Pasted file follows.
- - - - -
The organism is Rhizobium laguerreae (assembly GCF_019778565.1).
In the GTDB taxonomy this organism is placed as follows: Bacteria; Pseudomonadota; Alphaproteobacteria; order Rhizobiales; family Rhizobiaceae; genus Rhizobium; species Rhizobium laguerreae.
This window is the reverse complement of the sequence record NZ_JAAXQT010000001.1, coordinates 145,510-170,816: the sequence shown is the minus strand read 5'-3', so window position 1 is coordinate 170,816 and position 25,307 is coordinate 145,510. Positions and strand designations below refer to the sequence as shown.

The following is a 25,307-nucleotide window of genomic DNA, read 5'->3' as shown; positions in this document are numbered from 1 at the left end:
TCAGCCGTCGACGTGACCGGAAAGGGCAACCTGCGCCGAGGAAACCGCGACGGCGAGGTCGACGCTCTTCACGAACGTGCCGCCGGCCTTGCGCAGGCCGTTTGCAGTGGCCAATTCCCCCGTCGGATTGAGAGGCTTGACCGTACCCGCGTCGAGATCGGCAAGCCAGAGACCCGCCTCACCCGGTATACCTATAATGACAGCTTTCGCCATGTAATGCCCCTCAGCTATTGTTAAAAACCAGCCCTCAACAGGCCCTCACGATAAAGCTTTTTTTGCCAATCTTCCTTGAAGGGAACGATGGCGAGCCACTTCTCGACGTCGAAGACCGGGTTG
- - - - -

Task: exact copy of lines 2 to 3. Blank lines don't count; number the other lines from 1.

In the GTDB taxonomy this organism is placed as follows: Bacteria; Pseudomonadota; Alphaproteobacteria; order Rhizobiales; family Rhizobiaceae; genus Rhizobium; species Rhizobium laguerreae.
This window is the reverse complement of the sequence record NZ_JAAXQT010000001.1, coordinates 145,510-170,816: the sequence shown is the minus strand read 5'-3', so window position 1 is coordinate 170,816 and position 25,307 is coordinate 145,510. Positions and strand designations below refer to the sequence as shown.